Visit our website for further information at www.intersectconsulting.co.uk , several NHS foundations and Local Authorities are already benefiting from our services.


SQL Server Merge Replication – Server Migration

We were recently working with a customer that had a SQL Server merge replication topology involving several servers. One of the servers was a fairly old physical server which was running out of resources and disk space. A new physical server was on the network waiting to replace it. The initial plan by the development was to allow for a couple of days of downtime while the 400 GB + merge replicated database was re-initialized from a snapshot. Adding to the complexity of the migration were 39 linked servers, a large number of SQL Logins, over 90 SQL Server Agent jobs and 16 other user databases. Rather than re-initialize the subscription and manually migrate everything over, we decided to use an alternative solution.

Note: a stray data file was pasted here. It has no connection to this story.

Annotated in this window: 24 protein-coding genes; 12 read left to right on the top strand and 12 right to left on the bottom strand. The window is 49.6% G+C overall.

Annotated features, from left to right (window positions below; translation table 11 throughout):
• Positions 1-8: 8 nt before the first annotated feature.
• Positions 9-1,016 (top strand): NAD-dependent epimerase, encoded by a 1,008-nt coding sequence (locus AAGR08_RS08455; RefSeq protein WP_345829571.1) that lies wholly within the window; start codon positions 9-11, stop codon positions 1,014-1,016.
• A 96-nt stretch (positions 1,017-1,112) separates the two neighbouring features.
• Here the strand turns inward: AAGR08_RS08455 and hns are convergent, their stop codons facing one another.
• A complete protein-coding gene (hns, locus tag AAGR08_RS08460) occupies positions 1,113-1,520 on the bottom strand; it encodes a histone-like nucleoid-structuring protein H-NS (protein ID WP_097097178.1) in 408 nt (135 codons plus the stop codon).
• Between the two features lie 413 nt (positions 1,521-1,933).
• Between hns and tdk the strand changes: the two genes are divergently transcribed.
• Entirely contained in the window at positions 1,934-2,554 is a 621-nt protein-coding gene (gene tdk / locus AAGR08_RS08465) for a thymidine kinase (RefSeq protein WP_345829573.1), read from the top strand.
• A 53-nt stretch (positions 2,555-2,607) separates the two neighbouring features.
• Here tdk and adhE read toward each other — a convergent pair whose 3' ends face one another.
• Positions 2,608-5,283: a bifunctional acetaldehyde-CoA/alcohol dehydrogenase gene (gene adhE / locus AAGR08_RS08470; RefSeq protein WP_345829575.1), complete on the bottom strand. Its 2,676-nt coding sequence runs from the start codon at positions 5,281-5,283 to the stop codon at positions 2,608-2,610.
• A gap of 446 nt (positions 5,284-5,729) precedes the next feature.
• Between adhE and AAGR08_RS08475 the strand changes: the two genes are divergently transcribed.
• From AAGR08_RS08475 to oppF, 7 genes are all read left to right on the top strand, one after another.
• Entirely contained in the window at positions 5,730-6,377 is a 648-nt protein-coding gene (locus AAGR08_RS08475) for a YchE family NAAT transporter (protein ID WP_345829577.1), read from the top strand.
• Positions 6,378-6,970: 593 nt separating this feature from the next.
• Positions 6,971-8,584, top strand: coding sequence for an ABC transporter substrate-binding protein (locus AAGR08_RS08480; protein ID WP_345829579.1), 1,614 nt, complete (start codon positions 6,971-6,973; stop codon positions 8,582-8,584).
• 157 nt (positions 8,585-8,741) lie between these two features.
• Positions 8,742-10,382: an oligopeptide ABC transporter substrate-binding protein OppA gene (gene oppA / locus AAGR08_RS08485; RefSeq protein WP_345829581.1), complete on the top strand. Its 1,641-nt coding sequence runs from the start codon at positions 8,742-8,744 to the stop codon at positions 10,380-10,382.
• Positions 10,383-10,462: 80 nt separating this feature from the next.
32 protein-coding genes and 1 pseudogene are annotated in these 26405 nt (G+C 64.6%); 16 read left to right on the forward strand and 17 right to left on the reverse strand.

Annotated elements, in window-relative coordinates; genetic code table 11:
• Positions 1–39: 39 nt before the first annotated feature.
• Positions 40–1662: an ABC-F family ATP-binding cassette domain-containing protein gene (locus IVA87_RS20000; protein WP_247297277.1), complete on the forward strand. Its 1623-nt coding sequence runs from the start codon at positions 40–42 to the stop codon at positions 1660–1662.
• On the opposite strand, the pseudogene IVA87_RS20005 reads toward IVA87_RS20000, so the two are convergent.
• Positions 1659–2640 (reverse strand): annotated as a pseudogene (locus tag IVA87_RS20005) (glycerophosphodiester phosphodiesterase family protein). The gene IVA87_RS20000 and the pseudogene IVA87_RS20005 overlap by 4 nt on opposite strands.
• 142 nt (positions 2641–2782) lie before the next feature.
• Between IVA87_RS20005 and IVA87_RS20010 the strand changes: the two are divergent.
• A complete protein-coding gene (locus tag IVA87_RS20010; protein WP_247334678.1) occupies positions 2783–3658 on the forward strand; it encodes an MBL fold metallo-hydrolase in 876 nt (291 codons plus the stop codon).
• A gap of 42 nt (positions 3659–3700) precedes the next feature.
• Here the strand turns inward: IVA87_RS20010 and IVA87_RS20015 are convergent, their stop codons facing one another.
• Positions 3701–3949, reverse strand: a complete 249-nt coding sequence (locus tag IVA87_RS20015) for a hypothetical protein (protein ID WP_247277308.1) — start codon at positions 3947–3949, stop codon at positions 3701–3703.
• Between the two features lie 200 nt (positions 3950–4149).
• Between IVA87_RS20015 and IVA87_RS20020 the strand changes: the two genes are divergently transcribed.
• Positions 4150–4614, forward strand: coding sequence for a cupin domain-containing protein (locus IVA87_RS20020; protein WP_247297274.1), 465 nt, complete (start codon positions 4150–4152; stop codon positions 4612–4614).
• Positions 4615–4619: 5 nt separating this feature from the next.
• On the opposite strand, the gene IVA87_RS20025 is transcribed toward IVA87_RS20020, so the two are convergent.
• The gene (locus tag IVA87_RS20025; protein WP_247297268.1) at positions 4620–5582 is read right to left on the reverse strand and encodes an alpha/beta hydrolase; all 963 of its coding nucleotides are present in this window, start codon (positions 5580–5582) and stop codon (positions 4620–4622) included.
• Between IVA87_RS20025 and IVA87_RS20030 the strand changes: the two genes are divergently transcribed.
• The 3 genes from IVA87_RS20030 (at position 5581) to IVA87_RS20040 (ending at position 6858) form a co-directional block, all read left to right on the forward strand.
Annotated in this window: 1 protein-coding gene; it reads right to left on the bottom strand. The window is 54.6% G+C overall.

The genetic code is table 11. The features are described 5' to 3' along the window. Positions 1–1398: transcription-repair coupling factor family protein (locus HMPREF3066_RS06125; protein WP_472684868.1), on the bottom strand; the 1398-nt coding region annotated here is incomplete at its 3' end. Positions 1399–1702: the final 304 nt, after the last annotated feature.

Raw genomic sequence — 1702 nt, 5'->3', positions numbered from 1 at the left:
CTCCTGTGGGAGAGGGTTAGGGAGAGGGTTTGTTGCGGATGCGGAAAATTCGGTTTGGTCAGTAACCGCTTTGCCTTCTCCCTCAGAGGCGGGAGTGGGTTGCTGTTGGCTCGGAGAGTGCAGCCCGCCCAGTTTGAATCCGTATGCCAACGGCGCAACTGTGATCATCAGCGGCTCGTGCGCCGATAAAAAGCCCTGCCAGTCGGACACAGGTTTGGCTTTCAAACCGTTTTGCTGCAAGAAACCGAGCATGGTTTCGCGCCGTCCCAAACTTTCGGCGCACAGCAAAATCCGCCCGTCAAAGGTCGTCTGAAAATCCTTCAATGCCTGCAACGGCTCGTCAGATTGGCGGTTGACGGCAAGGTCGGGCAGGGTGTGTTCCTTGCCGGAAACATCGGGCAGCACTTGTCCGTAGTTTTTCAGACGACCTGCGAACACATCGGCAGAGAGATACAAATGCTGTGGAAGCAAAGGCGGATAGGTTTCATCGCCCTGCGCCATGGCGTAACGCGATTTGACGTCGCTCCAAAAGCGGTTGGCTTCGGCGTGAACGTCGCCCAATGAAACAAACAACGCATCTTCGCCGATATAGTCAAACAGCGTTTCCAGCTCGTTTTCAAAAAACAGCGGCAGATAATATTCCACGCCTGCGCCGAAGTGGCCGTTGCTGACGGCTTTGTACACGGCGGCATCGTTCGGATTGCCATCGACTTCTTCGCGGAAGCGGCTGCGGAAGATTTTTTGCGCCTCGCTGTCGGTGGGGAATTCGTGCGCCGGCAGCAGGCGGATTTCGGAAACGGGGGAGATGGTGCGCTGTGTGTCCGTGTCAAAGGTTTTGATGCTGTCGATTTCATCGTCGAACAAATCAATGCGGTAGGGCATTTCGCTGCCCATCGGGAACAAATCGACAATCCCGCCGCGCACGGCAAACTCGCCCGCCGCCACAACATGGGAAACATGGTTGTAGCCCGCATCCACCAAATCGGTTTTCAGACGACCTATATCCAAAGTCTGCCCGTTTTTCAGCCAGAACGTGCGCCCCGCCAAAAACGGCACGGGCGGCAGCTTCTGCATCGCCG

These are the steps we took.

  • Install SQL Server on new server Ensure that the installation directory and the system databases directory match what is on the old server.
  • On the new server, shutdown SQL Server and do offline backups of the system databases (MDF and LDF files) then once complete start SQL Server
  • Backup the merge subscription database and copy the backup file over to new server
  • Restore merge subscription database on new server with NORECOVERY so that further transaction logs can be applied. Don’t use the KEEP_REPLICATION option at this time as you can’t use this option with NORECOVERY.
  • Backup transaction logs for merge subscription database and restore them on new server, again using the NORECOVERY option without the KEEP_REPLICATION
  • Stop SQL Server Agent on the old server and check that there are no connections to the subscription database before running the next step. If there are connections the next step will error.